Click on image to enlarge. Key: blue=750kV transmission line; orange=330kV transmission line;red=750kv transmission line. From the south Moldova and Romania are sending power; to cut this off and threaten the cross-border source, the target is the 750kV line (yellow) just west of the Artsyz SS hub  which connects northward to the Pivdennoukrainska NPP. The Polish line (in red) is vulnerable to a strike west of Rivne. The lines to and from Hungary and Slovakia can be targeted south of the Zapadnoukrainska SS. The Slovak and Hungarian sources are unlikely to be targeted, the Ukrainian grid distributing their power more likely. The drone for targeting these elements is designed as an explosive inductor, dropped on and connected to the high-tension lines to produce voltage surges and dips, so that when the Ukrainian utility engineers try to rig repairs, close the breakers or switches, the drone-producing surges will blow the circuits up and down the transmission lines.  

Boris Rozhin, who publishes the Colonel Cassad military blog, has tabulated the destruction of the generating units east and west of Kiev as of March 30.

“Updated data on the state of thermal power plants in Ukraine. In 2021, Ukraine controlled 13 thermal power plants (formerly GRES) with a total installed capacity of approximately 22.3 GW. During the fighting, 4 thermal power plants with a total installed capacity of approximately 6.7 GW came under the control of the Russian Federation. The damaged Kurakhovskaya TPP in the frontline zone – 1.4 GW - has been completely stopped. A representative of DTEK said that on March 22, 2024, the Burshtyn and Ladyzhinskaya TPPs were completely destroyed – 2.3 and 1.8 GW, respectively, and Centrenergo reported the complete destruction of the Zmievskaya TPP – another 2.2 GW. Thus, Ukraine has lost at least 14.5 GW of the thermal power plants that operated in 2021. At the moment, the extent of damage is unclear to at least two more thermal power plants which have come under attack – Pridneprovskaya and Krivoy Rog. Accordingly, 9 thermal power plants remaining under Ukrainian control, include 4 destroyed, 2 at least damaged, and 3 thermal power plants that are probably unaffected. The total installed capacity of 5 ‘conditionally alive’ is about 7.8 GW, but most likely much less, taking into account strikes at the Pridneprovskaya and Krivoy Rog thermal power plants.”

What is left of Ukraine’s energy system at the moment, and what can survive if the intensity of the Russian campaign is sustained for several more weeks?

According to Rozhin, as of Sunday night, “most of Ukraine depends on four main energy sources: South Ukrainian NPP, Kyiv power plant, Vinnitsa 750 kV and Moldovan transit. The total generation is about 8 GW, but even this does not supply all the need for energy, so now the weather is of great importance for the enemy for the production of alternative energy (solar, wind).”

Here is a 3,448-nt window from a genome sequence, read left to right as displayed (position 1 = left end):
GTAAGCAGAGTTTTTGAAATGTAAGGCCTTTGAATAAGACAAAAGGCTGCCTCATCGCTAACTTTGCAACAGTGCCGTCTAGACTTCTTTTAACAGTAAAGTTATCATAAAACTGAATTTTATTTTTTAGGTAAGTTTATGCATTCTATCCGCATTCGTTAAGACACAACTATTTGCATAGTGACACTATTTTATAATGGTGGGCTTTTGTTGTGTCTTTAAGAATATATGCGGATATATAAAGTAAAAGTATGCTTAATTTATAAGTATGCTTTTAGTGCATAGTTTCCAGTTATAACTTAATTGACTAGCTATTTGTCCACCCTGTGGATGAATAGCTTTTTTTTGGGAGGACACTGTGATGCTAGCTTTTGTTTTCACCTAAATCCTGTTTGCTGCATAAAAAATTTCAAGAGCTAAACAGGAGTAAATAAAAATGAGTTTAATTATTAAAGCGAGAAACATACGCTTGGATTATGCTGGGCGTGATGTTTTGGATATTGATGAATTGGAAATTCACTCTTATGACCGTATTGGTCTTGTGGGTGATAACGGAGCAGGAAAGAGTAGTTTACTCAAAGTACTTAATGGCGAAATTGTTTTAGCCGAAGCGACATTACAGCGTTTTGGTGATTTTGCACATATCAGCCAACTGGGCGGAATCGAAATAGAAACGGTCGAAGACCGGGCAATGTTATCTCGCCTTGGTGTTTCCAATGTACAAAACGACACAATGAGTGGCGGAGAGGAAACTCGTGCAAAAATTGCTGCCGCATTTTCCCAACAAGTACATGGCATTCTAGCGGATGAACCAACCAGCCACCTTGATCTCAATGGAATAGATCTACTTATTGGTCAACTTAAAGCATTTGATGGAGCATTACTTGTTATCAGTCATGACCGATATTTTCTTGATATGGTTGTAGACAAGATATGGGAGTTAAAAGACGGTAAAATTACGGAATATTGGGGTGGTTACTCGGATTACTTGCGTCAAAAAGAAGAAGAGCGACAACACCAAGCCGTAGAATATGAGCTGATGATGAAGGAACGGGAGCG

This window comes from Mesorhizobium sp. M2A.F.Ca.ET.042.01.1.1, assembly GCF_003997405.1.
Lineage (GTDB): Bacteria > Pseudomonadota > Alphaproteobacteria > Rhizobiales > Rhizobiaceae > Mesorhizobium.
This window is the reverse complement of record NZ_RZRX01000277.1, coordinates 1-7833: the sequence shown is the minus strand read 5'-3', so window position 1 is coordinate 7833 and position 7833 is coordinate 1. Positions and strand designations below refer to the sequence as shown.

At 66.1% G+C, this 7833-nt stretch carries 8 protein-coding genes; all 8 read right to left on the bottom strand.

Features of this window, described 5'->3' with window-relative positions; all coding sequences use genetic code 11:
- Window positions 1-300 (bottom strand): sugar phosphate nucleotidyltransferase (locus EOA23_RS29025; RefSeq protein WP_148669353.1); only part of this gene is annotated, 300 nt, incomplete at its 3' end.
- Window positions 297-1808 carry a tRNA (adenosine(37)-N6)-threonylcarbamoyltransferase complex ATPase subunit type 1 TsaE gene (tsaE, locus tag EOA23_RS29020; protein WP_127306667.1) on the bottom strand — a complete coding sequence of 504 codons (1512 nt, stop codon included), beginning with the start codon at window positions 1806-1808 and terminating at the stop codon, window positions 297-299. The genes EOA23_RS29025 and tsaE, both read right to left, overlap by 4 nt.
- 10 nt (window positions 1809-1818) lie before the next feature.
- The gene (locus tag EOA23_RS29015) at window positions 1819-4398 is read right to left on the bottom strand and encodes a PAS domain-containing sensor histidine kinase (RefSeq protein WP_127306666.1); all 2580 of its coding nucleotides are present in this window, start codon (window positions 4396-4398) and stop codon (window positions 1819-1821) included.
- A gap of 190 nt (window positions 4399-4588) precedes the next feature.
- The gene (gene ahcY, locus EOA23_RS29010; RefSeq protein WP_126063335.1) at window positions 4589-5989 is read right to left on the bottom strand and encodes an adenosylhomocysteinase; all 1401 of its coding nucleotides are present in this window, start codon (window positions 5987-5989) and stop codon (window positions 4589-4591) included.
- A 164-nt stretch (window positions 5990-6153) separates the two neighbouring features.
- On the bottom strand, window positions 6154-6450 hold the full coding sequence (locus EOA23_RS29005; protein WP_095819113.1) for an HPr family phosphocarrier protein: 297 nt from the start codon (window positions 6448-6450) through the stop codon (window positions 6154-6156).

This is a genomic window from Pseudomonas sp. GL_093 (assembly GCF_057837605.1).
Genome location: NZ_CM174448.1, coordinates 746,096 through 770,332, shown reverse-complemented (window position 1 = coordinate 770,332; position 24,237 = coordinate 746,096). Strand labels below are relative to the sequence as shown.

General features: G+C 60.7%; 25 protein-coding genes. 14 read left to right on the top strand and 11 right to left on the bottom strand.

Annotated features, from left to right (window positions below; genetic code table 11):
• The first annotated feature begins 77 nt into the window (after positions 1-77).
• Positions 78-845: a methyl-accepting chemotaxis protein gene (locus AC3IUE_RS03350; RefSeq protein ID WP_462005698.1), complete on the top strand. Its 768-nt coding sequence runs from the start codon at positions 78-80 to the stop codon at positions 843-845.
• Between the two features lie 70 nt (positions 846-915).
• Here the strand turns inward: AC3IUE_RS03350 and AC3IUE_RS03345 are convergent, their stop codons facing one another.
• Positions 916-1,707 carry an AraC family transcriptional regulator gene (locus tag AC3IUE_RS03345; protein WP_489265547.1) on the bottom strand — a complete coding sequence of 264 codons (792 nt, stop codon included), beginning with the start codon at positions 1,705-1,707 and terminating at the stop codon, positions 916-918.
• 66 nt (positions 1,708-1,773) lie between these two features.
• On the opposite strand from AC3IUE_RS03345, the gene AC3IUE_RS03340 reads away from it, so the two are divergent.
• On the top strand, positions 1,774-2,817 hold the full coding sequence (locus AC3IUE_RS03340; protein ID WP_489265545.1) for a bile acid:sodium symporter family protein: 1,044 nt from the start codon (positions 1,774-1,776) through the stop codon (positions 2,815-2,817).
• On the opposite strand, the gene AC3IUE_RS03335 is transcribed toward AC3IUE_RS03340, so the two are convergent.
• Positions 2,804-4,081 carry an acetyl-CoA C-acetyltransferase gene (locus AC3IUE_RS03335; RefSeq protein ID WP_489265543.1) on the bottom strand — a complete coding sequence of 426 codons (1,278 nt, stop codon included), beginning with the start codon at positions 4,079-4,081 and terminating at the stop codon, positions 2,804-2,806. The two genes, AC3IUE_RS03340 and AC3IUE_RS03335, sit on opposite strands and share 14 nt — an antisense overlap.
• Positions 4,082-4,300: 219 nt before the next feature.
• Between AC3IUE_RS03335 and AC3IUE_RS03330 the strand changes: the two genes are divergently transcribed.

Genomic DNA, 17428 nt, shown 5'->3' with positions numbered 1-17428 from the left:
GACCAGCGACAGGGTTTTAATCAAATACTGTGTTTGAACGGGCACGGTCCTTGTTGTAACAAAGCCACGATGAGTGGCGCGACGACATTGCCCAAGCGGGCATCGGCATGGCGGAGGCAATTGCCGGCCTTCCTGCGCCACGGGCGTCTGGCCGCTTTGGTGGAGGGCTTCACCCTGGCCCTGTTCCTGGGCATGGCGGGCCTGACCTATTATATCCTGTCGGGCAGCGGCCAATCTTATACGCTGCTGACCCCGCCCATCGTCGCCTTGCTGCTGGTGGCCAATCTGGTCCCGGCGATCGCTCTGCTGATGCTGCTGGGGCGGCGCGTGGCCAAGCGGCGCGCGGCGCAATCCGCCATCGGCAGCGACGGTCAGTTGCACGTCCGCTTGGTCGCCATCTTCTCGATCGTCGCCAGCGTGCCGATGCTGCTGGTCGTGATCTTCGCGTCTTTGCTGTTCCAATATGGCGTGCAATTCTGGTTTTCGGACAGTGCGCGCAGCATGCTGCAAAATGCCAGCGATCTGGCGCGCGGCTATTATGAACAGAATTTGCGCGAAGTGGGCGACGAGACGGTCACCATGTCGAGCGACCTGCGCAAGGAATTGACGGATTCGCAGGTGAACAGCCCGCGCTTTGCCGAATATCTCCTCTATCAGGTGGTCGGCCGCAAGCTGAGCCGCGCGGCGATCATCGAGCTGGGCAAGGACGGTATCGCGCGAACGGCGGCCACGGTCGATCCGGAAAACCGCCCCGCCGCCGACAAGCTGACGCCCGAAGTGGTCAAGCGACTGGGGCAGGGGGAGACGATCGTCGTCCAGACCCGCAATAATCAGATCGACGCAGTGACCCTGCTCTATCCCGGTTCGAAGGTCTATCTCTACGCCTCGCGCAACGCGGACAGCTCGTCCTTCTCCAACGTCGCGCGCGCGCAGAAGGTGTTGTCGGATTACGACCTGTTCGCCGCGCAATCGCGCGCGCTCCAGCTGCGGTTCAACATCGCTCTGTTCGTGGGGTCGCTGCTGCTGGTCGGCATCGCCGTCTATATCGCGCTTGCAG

“The sweetest targets”, reported on March 30, “are the high-voltage substations of 750/330 kV, as well as the border substations through which the energy transfer from the EU goes. First of all, we are talking about the Zapadnoukrainskaya substation in the Lvov region.”

“There are a total of 141 transmission substations in the Ukraine,” the western military engineer source notes. “It’s not at all outside of the Russian capacity to destroy them. Nor is it outside of their capacity to destroy the transmission towers, short-circuit the lines, screw up the synchronization equipment, and so on.”

The Ukrainian media and press releases from the DTEK utility  confirm the vulnerability, especially as the country approaches the June-July period of maximum summer power consumption.   Rolling blackouts are being imposed, then lifted, then reimposed, according to the announcements to domestic consumers.  This means that the utilities and repair engineers are finding it increasingly difficult to keep up with the pace of the attacks.

In Kharkov, for example, the current rolling blackouts of four hours or more mean that food will be spoiling in refrigerators, telephones will be dead, the internet will be down, and services will seize up. Once the liquid fuel stocks dwindle – these are also under parallel attack – the emergency generators will stop running, such food as there is will rot in the grocery stores.

This is a type of siege by electricity. The Kiev regime will be unable to reinforce or resupply the eastern cities, and there will be no Russian ground advance; no Mariupol, Bakhmut or Avdeyevka battles; no electricity until capitulation.

The military sources on whom the milbloggers rely also warn: “Yes, the damage is more than serious,” according to Rozhin, “but you should not accept on faith all the statements of the enemy about the damage received, since it is beneficial for him to overestimate the damage and  foster the impression on our side that the work has been done and so we will not finish off those targets which have already received serious damage, but can be restored.”